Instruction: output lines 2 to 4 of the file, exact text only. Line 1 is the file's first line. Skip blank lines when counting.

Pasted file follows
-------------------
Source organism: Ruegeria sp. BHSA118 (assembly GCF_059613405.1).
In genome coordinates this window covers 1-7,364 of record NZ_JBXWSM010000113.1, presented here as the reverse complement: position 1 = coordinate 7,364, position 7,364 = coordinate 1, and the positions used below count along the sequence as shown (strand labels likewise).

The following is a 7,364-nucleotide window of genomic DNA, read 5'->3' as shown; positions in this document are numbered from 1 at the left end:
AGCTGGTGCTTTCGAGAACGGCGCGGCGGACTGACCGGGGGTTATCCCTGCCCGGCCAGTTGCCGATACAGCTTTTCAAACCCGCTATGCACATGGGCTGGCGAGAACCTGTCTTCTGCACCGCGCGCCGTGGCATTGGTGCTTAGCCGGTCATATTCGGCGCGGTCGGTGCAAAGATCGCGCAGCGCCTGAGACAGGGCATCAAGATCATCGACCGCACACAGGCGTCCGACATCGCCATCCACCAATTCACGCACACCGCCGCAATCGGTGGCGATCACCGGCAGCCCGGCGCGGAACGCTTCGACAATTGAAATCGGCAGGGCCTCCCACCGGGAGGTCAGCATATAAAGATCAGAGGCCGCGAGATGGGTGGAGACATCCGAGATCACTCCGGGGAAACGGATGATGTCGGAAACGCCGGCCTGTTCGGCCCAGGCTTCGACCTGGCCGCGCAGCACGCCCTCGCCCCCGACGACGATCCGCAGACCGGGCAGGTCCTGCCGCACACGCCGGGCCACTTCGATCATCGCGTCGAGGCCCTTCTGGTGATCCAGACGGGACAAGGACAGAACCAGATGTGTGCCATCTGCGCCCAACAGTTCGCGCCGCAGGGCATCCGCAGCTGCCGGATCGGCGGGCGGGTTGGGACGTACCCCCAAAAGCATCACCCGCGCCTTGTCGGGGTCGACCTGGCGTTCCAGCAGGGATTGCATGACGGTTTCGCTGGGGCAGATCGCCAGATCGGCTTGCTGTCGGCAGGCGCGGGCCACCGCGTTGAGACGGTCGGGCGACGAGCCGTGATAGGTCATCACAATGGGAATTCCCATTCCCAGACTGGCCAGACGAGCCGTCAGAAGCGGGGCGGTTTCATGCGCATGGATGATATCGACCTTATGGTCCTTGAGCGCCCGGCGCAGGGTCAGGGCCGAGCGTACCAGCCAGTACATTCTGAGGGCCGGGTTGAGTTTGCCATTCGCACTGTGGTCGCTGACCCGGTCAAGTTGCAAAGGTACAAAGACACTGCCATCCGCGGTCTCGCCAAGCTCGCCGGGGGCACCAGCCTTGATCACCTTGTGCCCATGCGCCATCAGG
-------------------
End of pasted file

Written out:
In genome coordinates this window covers 1-7,364 of record NZ_JBXWSM010000113.1, presented here as the reverse complement: position 1 = coordinate 7,364, position 7,364 = coordinate 1, and the positions used below count along the sequence as shown (strand labels likewise).

The following is a 7,364-nucleotide window of genomic DNA, read 5'->3' as shown; positions in this document are numbered from 1 at the left end:
AGCTGGTGCTTTCGAGAACGGCGCGGCGGACTGACCGGGGGTTATCCCTGCCCGGCCAGTTGCCGATACAGCTTTTCAAACCCGCTATGCACATGGGCTGGCGAGAACCTGTCTTCTGCACCGCGCGCCGTGGCATTGGTGCTTAGCCGGTCATATTCGGCGCGGTCGGTGCAAAGATCGCGCAGCGCCTGAGACAGGGCATCAAGATCATCGACCGCACACAGGCGTCCGACATCGCCATCCACCAATTCACGCACACCGCCGCAATCGGTGGCGATCACCGGCAGCCCGGCGCGGAACGCTTCGACAATTGAAATCGGCAGGGCCTCCCACCGGGAGGTCAGCATATAAAGATCAGAGGCCGCGAGATGGGTGGAGACATCCGAGATCACTCCGGGGAAACGGATGATGTCGGAAACGCCGGCCTGTTCGGCCCAGGCTTCGACCTGGCCGCGCAGCACGCCCTCGCCCCCGACGACGATCCGCAGACCGGGCAGGTCCTGCCGCACACGCCGGGCCACTTCGATCATCGCGTCGAGGCCCTTCTGGTGATCCAGACGGGACAAGGACAGAACCAGATGTGTGCCATCTGCGCCCAACAGTTCGCGCCGCAGGGCATCCGCAGCTGCCGGATCGGCGGGCGGGTTGGGACGTACCCCCAAAAGCATCACCCGCGCCTTGTCGGGGTCGACCTGGCGTTCCAGCAGGGATTGCATGACGGTTTCGCTGGGGCAGATCGCCAGATCGGCTTGCTGTCGGCAGGCGCGGGCCACCGCGTTGAGACGGTCGGGCGACGAGCCGTGATAGGTCATCACAATGGGAATTCCCATTCCCAGACTGGCCAGACGAGCCGTCAGAAGCGGGGCGGTTTCATGCGCATGGATGATATCGACCTTATGGTCCTTGAGCGCCCGGCGCAGGGTCAGGGCCGAGCGTACCAGCCAGTACATTCTGAGGGCCGGGTTGAGTTTGCCATTCGCACTGTGGTCGCTGACCCGGTCAAGTTGCAAAGGTACAAAGACACTGCCATCCGCGGTCTCGCCAAGCTCGCCGGGGGCACCAGCCTTGATCACCTTGTGCCCATGCGCCATCAGG